The rise of eco-tech: how smart cities are planting the seeds for a greener future

Panoramic shot of high tec roads in major city

As the world’s cities continue to grow, so do the challenges of public transport, urban infrastructure, energy consumption, and waste management. How are cities leveraging smart technology to optimise these processes? And how can ICT be used to create more sustainable metropolitan centres? 

Smart technology is becoming an increasingly important aspect of city planning and urban development. Cities around the world are harnessing innovative technologies to improve liveability, connectivity, and sustainability. From San Francisco’s smart parking system to Helsinki’s geothermal smart heating system, there’s no shortage of inspiration when it comes to sustainable technology. In this blog, we'll explore five examples. 

1. Copenhagen, Denmark 

As the world’s smartest city, Copenhagen is leading the way in green technology. The capital, which aims to be the world's first carbon-neutral city by 2025, is utilising smart technology to achieve its goal. The city has an intelligent traffic management system, is connected by electric public transport, and enforces a mandatory ‘green roof’ policy. They even have sensors in their rubbish bins. The city is well-known for its extensive network of bicycle lanes and parking facilities, and over 60% of residents commute on two wheels. On top of this, the city is investing in sustainable solutions like wind and solar energy, rainwater management systems, and energy-efficient infrastructure.  

Couple cycling in European city

2. Brisbane, Australia 

As part of Brisbane’s dedication to building a ‘Smart, Connected’ city, they’ve implemented several initiatives to improve liveability and sustainability. In 2020, the council installed 20 Smart Poles across the city. The devices use location-specific sensors to collect data on lighting, air quality, noise, and climate – information that will be used to drive future city planning and development. The poles also host free public Wi-Fi, USB charging ports, and general power outlets. The city aims to achieve green transportation, clean air, waste reduction and carbon neutrality by 2031.  

Panoramic shot of Brisbane city including buildings behind river

3. Stockholm, Sweden 

Stockholm is another example of a city that has used technology to drive sustainable urban development. Driven by a goal to become the world’s smartest city by 2040, the city has successfully launched several projects, including automatic rubbish bins, smart lighting, and even a mobile app residents can use to influence future city planning. In 2016, the city deployed over 100 smart bins fitted with solar-powered software and sensors. The bins contain built-in technology that packs down waste, resulting in fewer rubbish collection runs, lower costs, and reduced emissions. Thanks to the success of Stockholm’s smart bins, the technology has been rolled out across the world – including right here in Australia.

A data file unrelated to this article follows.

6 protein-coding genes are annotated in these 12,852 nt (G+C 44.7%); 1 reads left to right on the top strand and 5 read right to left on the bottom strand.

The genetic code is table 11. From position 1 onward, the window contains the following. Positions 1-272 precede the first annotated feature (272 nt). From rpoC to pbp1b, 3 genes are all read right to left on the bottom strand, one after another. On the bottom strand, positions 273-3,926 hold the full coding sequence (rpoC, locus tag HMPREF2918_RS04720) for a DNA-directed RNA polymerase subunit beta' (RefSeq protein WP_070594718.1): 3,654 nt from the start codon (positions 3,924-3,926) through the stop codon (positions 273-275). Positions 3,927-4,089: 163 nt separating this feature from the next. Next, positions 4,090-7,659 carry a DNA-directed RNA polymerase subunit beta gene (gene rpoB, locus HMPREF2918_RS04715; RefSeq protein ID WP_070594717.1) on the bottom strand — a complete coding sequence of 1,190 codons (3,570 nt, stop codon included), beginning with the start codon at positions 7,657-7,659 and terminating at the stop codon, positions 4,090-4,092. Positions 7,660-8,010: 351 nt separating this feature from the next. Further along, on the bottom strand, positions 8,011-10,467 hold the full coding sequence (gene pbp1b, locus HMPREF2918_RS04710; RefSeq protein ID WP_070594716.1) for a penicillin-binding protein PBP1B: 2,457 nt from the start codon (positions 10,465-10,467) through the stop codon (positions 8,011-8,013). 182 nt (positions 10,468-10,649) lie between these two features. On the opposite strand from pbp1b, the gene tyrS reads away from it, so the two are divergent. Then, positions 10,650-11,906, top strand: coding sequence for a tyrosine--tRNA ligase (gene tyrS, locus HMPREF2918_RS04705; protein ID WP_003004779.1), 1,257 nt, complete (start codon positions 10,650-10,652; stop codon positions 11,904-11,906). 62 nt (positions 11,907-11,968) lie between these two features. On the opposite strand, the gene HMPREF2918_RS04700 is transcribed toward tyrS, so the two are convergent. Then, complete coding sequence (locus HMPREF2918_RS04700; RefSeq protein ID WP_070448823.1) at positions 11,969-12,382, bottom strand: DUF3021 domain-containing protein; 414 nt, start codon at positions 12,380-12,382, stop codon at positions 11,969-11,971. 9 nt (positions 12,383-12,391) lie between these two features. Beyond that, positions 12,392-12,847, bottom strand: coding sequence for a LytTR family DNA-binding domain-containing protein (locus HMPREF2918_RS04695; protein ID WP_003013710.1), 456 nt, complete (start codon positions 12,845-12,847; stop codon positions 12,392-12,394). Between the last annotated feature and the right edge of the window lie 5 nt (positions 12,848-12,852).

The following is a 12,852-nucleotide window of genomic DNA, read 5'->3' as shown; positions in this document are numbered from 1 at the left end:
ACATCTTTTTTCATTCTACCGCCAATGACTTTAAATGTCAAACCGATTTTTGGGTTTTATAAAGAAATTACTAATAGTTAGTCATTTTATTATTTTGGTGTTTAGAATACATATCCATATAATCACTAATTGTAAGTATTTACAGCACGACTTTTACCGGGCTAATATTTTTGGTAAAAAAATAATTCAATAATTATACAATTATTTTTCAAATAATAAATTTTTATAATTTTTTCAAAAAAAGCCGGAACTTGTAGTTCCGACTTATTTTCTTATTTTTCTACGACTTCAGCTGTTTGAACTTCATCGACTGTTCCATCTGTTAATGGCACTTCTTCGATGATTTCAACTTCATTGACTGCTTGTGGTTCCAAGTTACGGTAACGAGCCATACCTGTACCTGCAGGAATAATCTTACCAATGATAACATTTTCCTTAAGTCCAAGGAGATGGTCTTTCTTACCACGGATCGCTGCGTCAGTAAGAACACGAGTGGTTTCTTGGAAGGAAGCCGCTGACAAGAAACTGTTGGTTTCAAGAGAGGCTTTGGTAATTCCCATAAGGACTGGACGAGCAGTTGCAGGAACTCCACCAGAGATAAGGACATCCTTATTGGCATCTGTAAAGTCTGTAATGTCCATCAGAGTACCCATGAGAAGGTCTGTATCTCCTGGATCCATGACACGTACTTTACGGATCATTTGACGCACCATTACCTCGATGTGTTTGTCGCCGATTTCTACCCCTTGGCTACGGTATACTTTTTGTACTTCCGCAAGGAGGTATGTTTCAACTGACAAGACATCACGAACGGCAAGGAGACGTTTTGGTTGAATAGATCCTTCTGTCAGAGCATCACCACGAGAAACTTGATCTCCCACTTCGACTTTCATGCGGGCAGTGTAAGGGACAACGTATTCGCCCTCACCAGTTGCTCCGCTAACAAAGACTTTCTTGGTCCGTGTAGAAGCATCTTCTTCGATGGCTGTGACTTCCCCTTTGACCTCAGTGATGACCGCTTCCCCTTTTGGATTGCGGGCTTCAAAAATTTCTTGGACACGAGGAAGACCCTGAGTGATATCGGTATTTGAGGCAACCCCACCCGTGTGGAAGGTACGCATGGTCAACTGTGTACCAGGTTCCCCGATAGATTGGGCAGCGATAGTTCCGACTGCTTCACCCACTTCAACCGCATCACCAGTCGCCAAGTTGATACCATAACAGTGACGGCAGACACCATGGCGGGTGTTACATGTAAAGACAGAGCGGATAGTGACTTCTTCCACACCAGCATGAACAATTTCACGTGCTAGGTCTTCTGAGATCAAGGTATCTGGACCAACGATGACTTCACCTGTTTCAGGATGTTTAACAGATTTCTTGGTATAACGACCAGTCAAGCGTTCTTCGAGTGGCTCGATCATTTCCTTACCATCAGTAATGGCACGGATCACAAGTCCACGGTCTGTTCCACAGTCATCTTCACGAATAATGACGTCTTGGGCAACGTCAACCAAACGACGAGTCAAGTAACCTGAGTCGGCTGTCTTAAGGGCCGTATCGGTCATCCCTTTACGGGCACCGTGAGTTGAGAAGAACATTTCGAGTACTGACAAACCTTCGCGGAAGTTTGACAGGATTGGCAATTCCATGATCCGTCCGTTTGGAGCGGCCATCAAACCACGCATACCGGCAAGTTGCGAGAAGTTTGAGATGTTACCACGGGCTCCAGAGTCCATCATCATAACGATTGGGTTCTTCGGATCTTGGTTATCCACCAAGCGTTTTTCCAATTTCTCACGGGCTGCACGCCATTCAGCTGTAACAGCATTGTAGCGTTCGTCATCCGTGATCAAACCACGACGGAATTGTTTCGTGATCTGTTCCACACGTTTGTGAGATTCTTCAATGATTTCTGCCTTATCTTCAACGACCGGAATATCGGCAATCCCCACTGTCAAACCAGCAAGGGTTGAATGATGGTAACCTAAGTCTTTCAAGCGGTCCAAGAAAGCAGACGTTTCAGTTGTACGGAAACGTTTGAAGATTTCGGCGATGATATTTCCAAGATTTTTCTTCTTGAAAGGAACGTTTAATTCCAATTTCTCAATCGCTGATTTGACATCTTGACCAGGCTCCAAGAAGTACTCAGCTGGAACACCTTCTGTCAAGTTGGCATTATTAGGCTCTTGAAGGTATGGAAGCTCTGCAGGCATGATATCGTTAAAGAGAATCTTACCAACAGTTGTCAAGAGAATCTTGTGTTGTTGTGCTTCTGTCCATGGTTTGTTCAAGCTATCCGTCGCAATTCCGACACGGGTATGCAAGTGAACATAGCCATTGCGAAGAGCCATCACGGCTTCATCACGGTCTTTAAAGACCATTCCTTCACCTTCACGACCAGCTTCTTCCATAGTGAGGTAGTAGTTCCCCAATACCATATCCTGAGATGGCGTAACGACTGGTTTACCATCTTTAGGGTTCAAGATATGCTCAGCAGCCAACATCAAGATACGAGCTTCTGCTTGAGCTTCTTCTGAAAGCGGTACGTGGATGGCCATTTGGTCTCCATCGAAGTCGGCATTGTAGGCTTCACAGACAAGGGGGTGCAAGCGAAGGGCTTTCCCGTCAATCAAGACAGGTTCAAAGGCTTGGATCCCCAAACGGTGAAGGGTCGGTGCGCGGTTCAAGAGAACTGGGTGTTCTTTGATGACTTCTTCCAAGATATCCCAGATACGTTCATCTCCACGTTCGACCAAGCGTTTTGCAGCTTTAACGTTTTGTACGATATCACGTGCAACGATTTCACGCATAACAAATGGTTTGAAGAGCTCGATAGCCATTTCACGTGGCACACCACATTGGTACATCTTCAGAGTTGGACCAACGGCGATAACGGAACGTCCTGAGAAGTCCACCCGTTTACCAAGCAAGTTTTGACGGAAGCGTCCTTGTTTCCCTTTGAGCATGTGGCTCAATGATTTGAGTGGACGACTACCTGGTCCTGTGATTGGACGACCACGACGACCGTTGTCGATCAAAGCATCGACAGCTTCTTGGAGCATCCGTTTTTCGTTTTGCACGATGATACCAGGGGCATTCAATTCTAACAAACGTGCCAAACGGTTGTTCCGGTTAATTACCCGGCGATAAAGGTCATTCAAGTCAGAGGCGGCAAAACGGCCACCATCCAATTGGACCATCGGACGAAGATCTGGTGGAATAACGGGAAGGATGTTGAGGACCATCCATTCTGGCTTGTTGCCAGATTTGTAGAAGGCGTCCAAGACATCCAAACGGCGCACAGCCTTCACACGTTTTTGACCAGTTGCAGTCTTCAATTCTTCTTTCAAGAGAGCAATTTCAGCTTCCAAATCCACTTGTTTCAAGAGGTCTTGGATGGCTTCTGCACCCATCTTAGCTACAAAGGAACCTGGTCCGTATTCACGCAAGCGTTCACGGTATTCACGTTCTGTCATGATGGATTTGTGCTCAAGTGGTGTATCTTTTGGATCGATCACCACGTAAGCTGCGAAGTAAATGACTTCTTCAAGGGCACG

Smart bins used in city to sort waste sustainably

4. Singapore 

Singapore has a well-earned reputation for being one of the most technologically advanced cities in the world. The city uses a sophisticated network of sensors and cameras to monitor traffic, manage congestion, and optimise the use of road space. Despite being controversial, the network effectively reduces carbon emissions and encourages the use of sustainable transport options, contributing to the city-state's goal of achieving a clean, green, and sustainable future. Additionally, Singapore has several smart waste, water, and energy systems in place, demonstrating the cities ongoing commitment to sustainability and innovation. 

gardens by the bay singapore sunset

5. Amsterdam, Netherlands 

Amsterdam is known for its innovative approach to sustainability – an approach they’re also using to tackle the growing challenge of food security. The Dutch capital was an early adopter of vertical farming – the practice of growing crops in vertically stacked layers, usually in the absence of soil and natural light. Now, the city is aiming to optimise vertical farming using an innovative combination of robotics, sensory data, and artificial intelligence. As a result, vertical farms across the city are being used to grow food without the need for expansive agricultural spaces – an exciting step forward in the future of food production.   

vibrant vertical lettuce farm

Smart cities around the world are turning to innovative technologies to create more liveable, connected, and eco-friendly communities. From Copenhagen's green roof policy to Amsterdam's use of vertical farming, smart cities are using technology to drive sustainability in exciting and unexpected ways. By leveraging intelligent traffic management systems, sustainable energy solutions, and even mobile apps to involve citizens in the city planning process, these cities are creating a brighter, more sustainable future for all. With continued investment and experimentation, there's no telling what groundbreaking sustainability solutions smart cities will come up with next. 


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